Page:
Tag Archives: police

10-CODE: Written by Cops Honoring the Ultimate Sacrifice

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“It is not how these officers died that made them heroes, it is how they lived.”

10-CODE is the first-ever anthology of stories written by 10 real-life cops honoring officers killed in the line of duty. Each author donated a fictional short story so that 100% of proceeds will benefit the National Law Enforcement Officers Memorial Fund (NLEOMF) in Washington, DC.

The authors, also sworn law enforcement officers have dedicated their respective works to a personal friend who has paid the ultimate sacrifice. While the stories may not recount the actual events, each author expressed the pain of reliving the loss of fellow officers.

New York Times best-selling author John Gilstrap’s heart-felt Foreword pays tribute to the service and sacrifices of our nation’s finest. NLEOMF CEO and President, Mr. Craig Floyd also promotes the Police Memorial’s support of 10-CODE by contributing the book’s Dedication.

Sworn Officers Kathy Bennett, Michael A. Black, Robin Burcell, Marco Conelli, Suzie Ivy, Rick McMahan, David Putnam, Mike Roche, Scott Silverii and David Swords selflessly donated their talents to honor the Fallen.

Paying homage to those who have sacrificed so we may know continued freedom is vital as a society. Showing respect and humanity for the loss of those who served is the purpose of 10-CODE.

Please support their legacy of service by ordering your copy today.

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TPD Celebrated 3rd Annual Blue Summit

“We are a shining example to the nation that you can combine compassion and policing to achieve great things.” Those are the words heard by Thibodaux Police Department personnel as Thibodaux Chief of Police Scott Silverii spoke at Blue Summit, the agency’s annual departmental meeting. The entire department gathers once a year to share a meal, receive awards, and hear from Mayor Eschete and Chief Silverii, who recap the previous year and share a vision for the next.

Chief“We’re going to continue to follow the course that has proven itself over the last four years” said Chief Silverii as he complimented the Officers for their hard work that resulted in a record low crime rate; citing the 45.25% reduction in criminal damage to property and the 40% reduction in burglaries. Chief Silverii also highlighted the importance of compassion in police work, touching on the department’s 64% verbal warning rate on all traffic stops.

“I love this department. I love being the Chief of Police in Thibodaux. I understand the significance of the past Chief’s before me, and the significance of those that will come after me,” said Chief Silverii as he spoke about the importance of legacy at the Thibodaux Police Department.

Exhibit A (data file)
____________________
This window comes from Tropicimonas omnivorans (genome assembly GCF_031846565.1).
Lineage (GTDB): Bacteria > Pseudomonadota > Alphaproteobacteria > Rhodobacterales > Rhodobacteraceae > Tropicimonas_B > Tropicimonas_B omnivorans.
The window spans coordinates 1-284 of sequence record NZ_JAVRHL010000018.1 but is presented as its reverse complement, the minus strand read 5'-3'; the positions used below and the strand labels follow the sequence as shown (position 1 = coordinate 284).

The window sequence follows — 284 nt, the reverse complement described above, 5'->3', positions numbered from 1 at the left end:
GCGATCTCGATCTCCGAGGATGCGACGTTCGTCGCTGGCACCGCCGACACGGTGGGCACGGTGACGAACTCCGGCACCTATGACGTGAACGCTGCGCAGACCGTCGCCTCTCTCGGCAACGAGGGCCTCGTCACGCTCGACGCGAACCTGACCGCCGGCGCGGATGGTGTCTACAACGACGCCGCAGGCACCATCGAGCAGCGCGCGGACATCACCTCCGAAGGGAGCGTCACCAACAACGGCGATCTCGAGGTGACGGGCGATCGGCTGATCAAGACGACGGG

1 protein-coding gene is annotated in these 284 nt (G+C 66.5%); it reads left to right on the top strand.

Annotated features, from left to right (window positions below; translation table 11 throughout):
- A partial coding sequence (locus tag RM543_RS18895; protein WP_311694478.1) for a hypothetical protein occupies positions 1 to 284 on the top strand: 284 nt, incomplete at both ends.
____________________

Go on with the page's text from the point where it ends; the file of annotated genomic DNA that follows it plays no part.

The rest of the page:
The department’s award recipients were received with standing ovations and loud cheers from their peers, who were clearly excited for the winners. Congratulations to the following award recipients:

  • Golden Team Award – Lt. Kevin Brooks, Sgt. Pablo Garcia, Officer Adrian Buchanan, Officer Jonathan Fryer, and Communications Officer Tremaine Rhodes.

Golden Team

  • Blue Valor – Officer Allie Faucheux

Blue Valor

  • Chief’s Employee of the Year – Animal Control Officer Kamie Burgos

Employee of the Year

  • Chief’s Officer of the Year – Officer Paul Thibodaux

Officer of the Year

Chief Silverii and the Thibodaux Police Department would like to thank all of our sponsors that helped make Blue Summit such a wonderful event. A big thanks to the Fraternal Order of Police Lodge #52, House of Prayer in Thibodaux, TPD Jr. Police, the Sons of Chief Earl Melancon Sr. (Ret.), Mayor Tommy Eschete, MandyLens Photography, Room Solutions, Malik Hossel of Wendy’s fast food restaurants in Thibodaux, Dr. David Elias, Spahrs Seafood, Walmart, L&N, Gary’s, Rob’s Donuts, along with Clayton Dempster and Julius Clement.

TPD Celebrated 3rd Annual Blue Summit

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Honor Law Enforcement’s Legacy

What is the 10-Code project?

This is a first-ever collection of current & retired law enforcement officers who also happen to be published authors. Each donated their time and talent by creating original fictional stories based on a line of duty death.

10-Code is working with the National Law Enforcement Officers Memorial Fund to donate all proceeds to the Memorial. Every copy that you purchase goes toward honoring the legacy of officers killed in the line of duty.

Please pass this along and ask your friends and families to buy their copy today. Besides being a great cause, there are 10 great stories written by the authors who know cops best – other cops.

Please support their legacy of service by ordering your copy today.
Kindle – http://amzn.com/B00PR9QWJM
Paperback – http://amzn.com/150329322X
iBooks – https://itunes.apple.com/us/book/10-code/id955143897?ls=1&mt=11

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Ferguson & Public Engagement | What are they good for?

media

What’s the best time to plant a tree?

– 30 years ago.

What’s the next best time to plant a tree?

– Today

In general, law enforcement has made for horrible horticulturalists. We’ve not tilled the soil of community engagement as a practice. Now we wonder why no one understands us.

When an incident like Ferguson erupts, the pundits hurry to fend off allegations from a civilian population incessantly asking for answers. I’ve had so many tell how they’ve unfriended people on social media streams because of the content post-grand jury decision.